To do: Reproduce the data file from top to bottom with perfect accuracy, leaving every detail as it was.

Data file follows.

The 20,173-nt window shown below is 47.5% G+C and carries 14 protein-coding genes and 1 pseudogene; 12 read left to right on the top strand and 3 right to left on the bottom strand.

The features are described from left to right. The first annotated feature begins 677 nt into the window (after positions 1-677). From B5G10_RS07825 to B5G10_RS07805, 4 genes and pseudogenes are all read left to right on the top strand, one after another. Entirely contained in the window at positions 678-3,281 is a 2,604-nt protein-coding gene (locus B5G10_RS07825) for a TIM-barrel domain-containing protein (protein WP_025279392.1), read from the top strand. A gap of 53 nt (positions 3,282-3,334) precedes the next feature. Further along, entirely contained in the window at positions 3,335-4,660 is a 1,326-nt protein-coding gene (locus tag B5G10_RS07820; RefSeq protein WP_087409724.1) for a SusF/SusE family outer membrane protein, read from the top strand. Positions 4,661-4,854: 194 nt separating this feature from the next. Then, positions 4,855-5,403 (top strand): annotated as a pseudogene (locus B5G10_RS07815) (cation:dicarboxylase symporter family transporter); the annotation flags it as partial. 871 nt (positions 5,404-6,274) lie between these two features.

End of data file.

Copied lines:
The 20,173-nt window shown below is 47.5% G+C and carries 14 protein-coding genes and 1 pseudogene; 12 read left to right on the top strand and 3 right to left on the bottom strand.

The features are described from left to right. The first annotated feature begins 677 nt into the window (after positions 1-677). From B5G10_RS07825 to B5G10_RS07805, 4 genes and pseudogenes are all read left to right on the top strand, one after another. Entirely contained in the window at positions 678-3,281 is a 2,604-nt protein-coding gene (locus B5G10_RS07825) for a TIM-barrel domain-containing protein (protein WP_025279392.1), read from the top strand. A gap of 53 nt (positions 3,282-3,334) precedes the next feature. Further along, entirely contained in the window at positions 3,335-4,660 is a 1,326-nt protein-coding gene (locus tag B5G10_RS07820; RefSeq protein WP_087409724.1) for a SusF/SusE family outer membrane protein, read from the top strand. Positions 4,661-4,854: 194 nt separating this feature from the next. Then, positions 4,855-5,403 (top strand): annotated as a pseudogene (locus B5G10_RS07815) (cation:dicarboxylase symporter family transporter); the annotation flags it as partial. 871 nt (positions 5,404-6,274) lie between these two features.